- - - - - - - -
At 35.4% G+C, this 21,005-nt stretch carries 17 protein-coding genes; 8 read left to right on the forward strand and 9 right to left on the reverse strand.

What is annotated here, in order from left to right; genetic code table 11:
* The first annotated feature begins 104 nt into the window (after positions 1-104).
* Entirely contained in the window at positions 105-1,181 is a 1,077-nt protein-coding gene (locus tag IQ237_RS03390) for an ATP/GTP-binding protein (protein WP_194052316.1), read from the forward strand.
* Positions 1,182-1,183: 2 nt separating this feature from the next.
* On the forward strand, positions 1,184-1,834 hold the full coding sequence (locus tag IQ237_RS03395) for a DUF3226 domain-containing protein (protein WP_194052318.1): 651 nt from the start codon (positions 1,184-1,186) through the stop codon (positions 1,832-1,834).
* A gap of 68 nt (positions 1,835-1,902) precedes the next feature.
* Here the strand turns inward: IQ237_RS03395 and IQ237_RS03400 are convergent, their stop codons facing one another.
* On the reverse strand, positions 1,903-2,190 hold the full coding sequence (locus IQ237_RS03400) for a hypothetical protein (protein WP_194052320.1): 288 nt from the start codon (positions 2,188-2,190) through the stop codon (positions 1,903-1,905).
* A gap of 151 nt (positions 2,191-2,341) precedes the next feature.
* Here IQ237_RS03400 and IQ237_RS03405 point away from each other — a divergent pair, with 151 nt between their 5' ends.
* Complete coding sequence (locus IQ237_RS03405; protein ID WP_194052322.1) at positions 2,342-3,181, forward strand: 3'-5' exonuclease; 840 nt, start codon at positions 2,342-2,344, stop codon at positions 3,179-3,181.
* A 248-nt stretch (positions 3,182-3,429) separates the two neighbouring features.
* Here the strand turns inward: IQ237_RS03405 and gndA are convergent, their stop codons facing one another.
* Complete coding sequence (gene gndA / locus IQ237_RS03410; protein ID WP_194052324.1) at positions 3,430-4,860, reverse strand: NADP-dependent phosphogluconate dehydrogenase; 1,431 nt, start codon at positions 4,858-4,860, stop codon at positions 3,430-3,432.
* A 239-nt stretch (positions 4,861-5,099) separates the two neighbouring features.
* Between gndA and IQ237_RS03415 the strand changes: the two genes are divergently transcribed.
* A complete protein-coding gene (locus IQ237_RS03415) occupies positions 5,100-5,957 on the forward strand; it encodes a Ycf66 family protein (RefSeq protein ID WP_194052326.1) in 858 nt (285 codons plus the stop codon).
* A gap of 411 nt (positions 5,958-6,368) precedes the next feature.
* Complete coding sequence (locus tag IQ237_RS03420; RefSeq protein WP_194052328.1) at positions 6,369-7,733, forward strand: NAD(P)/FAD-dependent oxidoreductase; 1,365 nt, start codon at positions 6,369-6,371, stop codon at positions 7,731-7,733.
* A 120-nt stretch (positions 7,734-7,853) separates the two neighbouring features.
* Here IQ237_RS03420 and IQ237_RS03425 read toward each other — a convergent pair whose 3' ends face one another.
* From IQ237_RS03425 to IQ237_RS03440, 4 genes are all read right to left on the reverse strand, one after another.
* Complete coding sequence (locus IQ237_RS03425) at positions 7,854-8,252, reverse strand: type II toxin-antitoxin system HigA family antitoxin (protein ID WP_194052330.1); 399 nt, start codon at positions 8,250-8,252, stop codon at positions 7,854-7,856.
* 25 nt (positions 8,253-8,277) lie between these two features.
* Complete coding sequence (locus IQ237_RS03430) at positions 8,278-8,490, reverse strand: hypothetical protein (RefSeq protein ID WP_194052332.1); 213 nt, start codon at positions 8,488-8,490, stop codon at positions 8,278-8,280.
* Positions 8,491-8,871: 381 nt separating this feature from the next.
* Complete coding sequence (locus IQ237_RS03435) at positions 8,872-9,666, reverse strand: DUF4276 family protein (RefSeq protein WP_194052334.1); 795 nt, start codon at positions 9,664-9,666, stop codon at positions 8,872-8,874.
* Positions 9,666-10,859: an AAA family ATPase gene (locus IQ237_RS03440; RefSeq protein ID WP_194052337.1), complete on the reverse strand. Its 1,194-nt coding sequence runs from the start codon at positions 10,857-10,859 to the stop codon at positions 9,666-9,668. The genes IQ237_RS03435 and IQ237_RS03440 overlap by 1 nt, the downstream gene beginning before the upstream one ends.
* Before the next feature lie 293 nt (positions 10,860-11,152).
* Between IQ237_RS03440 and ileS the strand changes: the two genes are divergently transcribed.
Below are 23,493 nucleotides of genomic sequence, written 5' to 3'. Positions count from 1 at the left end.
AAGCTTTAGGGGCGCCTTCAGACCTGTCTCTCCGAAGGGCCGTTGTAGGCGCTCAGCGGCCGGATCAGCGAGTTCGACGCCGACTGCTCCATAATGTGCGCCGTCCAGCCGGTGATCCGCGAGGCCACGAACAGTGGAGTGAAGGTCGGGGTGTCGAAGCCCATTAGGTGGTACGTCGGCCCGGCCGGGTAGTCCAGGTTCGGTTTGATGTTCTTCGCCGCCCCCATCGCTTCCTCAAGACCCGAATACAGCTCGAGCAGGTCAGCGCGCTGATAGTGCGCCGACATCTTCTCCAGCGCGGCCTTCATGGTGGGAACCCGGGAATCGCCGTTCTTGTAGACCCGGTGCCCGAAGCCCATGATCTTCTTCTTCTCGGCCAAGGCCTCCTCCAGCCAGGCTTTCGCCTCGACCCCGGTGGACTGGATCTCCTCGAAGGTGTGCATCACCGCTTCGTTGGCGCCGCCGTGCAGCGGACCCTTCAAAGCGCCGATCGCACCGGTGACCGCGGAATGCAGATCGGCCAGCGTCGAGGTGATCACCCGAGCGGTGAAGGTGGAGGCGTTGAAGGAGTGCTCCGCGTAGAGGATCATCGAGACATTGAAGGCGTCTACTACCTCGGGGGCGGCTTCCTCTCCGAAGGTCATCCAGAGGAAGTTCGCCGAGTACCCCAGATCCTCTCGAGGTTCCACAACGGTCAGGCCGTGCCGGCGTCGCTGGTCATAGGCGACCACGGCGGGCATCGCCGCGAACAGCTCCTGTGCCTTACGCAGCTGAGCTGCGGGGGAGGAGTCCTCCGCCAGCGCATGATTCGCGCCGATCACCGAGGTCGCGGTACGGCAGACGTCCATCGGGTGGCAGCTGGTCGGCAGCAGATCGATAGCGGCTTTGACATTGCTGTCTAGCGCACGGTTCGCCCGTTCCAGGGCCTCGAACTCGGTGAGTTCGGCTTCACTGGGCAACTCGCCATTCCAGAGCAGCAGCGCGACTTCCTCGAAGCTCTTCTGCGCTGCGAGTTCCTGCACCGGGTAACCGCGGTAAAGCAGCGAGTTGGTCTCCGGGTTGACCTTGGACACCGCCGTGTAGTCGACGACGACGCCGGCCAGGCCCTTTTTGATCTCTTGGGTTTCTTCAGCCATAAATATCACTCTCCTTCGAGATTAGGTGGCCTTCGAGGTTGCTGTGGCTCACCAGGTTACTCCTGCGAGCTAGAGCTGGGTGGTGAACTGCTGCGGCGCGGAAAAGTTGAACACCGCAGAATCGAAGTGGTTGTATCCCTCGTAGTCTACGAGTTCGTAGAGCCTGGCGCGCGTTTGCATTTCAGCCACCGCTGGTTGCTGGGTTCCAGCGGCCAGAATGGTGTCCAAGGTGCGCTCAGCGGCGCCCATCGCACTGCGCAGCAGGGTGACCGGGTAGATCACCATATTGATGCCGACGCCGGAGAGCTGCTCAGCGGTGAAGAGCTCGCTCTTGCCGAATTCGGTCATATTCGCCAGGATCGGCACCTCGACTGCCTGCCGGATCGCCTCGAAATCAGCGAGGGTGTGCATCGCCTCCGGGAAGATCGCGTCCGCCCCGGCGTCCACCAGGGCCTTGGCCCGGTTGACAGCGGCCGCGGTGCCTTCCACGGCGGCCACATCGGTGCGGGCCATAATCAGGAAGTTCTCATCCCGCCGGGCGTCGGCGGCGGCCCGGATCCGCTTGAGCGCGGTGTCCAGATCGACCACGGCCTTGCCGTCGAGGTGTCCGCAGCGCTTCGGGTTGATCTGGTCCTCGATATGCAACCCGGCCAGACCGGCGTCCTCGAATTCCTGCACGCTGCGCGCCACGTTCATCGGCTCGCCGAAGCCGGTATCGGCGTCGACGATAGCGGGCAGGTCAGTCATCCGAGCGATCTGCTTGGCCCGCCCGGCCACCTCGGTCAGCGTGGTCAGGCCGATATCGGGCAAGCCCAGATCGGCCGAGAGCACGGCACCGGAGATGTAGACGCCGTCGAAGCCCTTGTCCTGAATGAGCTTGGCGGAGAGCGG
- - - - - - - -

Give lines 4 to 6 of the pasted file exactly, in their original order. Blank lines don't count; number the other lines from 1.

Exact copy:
* Entirely contained in the window at positions 105-1,181 is a 1,077-nt protein-coding gene (locus tag IQ237_RS03390) for an ATP/GTP-binding protein (protein WP_194052316.1), read from the forward strand.
* Positions 1,182-1,183: 2 nt separating this feature from the next.
* On the forward strand, positions 1,184-1,834 hold the full coding sequence (locus tag IQ237_RS03395) for a DUF3226 domain-containing protein (protein WP_194052318.1): 651 nt from the start codon (positions 1,184-1,186) through the stop codon (positions 1,832-1,834).